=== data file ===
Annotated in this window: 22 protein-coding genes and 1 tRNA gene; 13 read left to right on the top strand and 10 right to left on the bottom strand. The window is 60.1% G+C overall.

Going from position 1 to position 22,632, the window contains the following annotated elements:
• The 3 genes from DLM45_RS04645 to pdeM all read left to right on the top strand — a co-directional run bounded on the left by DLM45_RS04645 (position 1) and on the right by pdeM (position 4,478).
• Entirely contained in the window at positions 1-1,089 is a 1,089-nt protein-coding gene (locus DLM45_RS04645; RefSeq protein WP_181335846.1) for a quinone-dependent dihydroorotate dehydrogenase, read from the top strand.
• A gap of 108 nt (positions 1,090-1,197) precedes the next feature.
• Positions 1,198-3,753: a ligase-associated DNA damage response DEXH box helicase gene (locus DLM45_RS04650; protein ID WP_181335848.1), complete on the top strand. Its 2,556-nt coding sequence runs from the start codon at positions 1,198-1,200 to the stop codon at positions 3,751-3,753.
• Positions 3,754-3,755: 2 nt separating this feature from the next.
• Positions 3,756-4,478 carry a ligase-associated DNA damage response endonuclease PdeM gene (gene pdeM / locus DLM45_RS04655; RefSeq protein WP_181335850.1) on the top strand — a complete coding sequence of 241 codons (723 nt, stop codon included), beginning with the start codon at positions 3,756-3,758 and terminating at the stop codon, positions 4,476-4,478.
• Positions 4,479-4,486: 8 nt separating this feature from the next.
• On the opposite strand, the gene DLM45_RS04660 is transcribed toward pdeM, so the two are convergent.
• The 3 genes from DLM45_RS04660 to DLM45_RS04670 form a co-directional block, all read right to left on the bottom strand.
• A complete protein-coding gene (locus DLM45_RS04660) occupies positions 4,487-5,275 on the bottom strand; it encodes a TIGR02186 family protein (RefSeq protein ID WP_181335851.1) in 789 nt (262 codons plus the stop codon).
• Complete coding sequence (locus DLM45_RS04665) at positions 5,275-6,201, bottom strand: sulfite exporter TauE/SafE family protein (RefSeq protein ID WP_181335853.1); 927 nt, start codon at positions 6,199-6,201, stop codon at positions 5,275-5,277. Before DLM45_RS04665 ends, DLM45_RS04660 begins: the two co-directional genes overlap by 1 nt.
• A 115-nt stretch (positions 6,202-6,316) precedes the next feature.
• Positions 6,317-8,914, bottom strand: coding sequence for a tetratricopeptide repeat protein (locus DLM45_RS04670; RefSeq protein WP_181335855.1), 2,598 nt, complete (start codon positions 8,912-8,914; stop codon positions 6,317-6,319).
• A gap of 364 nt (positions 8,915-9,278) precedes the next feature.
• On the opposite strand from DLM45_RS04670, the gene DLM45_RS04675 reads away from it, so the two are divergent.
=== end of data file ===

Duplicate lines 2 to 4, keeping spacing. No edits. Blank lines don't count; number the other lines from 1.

Going from position 1 to position 22,632, the window contains the following annotated elements:
• The 3 genes from DLM45_RS04645 to pdeM all read left to right on the top strand — a co-directional run bounded on the left by DLM45_RS04645 (position 1) and on the right by pdeM (position 4,478).
• Entirely contained in the window at positions 1-1,089 is a 1,089-nt protein-coding gene (locus DLM45_RS04645; RefSeq protein WP_181335846.1) for a quinone-dependent dihydroorotate dehydrogenase, read from the top strand.